This story is told from the first person limited perspective, meaning that the reader is given only information which the narrator, also the protagonist of the story, also has. This is effective in that, while the story centers on the suicide and religious crisis of Isaac Kornfeld, the ”pagan rabbi,” it is portrayed as a reflection upon the religious and identity crisis of the narrator himself. The reader is presented with the events and characters only from the perspective of the narrator. Thus, each element of the story further develops the character of the narrator.
As in many of Ozick’s stories, this one is built upon multiple types of story framing. The first person narrator begins by narrating the events of the ”present” time in the story, which begin when he learns of the suicide of rabbi Kornfeld. The narrator, however, explains the significance of the present events in relation to past events, which are related in a sort of “flashback” mode, jumping between past and present. When he goes to visit Sheindal, the rabbi’s widow, she in turn narrates to him the story of her husband’s behavior leading up to his suicide. When she gives the narrator the rabbi’s notebook, the story unfolds through the narrator’s discussion of direct quotes from the rabbi’s writings. Later, when Sheindal hands him the letter Isaac left, the narrator is reluctant to read it; instead, Sheindal reads the letter aloud to him. This narrative technique creates a kind of “Chinese box” or Russian tea doll effect, whereby a story is revealed through multiple framing. The narrator is telling a story which is based on Sheindal’s story of the rabbi, which is based on her reading aloud the rabbi’s letter.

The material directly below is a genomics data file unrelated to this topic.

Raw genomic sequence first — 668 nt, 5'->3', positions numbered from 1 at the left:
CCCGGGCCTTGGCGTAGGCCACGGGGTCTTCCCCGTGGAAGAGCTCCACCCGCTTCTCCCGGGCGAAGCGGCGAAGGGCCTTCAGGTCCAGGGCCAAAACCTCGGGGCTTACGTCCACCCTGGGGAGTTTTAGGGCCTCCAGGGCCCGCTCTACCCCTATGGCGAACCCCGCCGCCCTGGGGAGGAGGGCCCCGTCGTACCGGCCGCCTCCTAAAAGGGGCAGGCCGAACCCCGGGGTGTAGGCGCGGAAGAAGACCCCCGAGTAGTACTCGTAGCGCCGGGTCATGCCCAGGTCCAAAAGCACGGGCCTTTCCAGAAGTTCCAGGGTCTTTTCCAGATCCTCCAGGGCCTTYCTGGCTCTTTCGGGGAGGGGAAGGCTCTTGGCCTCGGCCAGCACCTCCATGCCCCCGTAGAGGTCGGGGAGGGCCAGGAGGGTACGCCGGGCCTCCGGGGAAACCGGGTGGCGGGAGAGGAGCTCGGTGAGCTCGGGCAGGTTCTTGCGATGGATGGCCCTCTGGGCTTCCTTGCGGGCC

Ozick’s writing is known to be difficult due in part to the erudite literary references that play a significant role in her stories. In describing Rabbi Isaac Kornfeld’s reading habits, the narrator explains that, “One day he was weeping with Dostoyesvski and the next leaping in the air over Thomas Mann.” It would be important to know about the great Russian writer Fyodor Dostoyesvski and the great German writer Thomas Mann to appreciate the significance of these references to the themes of the story. In reading Isaac’s notebook, the narrator mentions a number of literary references. The rabbi jotted down passages and quotes from various writers, which the narrator describes as ”the elegiac favorites of a closeted Romantic.” The narrator here is referring specifically to the literary period of Romanticism, which flourished in the early nineteenth century. The narrator cites some of the most renowned romantic poets from the rabbi’s notebooks: “He had put down a snatch of Byron, a smudge of Keats…”
In his pursuit of the worship of Nature, the rabbi turns to Greek mythology. In his notebook the narrator finds the statement, “Great Pan lives.” This refers to the Greek god Pan, half goat, half man. The goddess of Nature who seduces the rabbi into paganism is given the Greek-sounding name of Iripomonoeia.
Most of the characters in this story have names taken from the Old Testament. The rabbi’s name is Isaac. Isaac is the only son of Abraham and Sarah. God commands Abraham to sacrifice his own son; Abraham demonstrates his faith in God by preparing to carry out this command, but at the last minute, God commands Abraham to spare the boy’s life. This biblical tale points to both the unquestioning faith of Abraham and the mercy of God. In Ozick’s story, Isaac’s daughters also have biblical names such as Naomi, Esther, and Miriam. Each name thus refers to a biblical character and story. Learning more about these biblical references would shed further light on the themes of the story.
Jennifer Smith – Short Stories for Students – Presenting Analysis, Context & Criticism on Commonly Studied Short Stories, vol. 12, Cynthia Ozick, Published by Gale Group, 2001.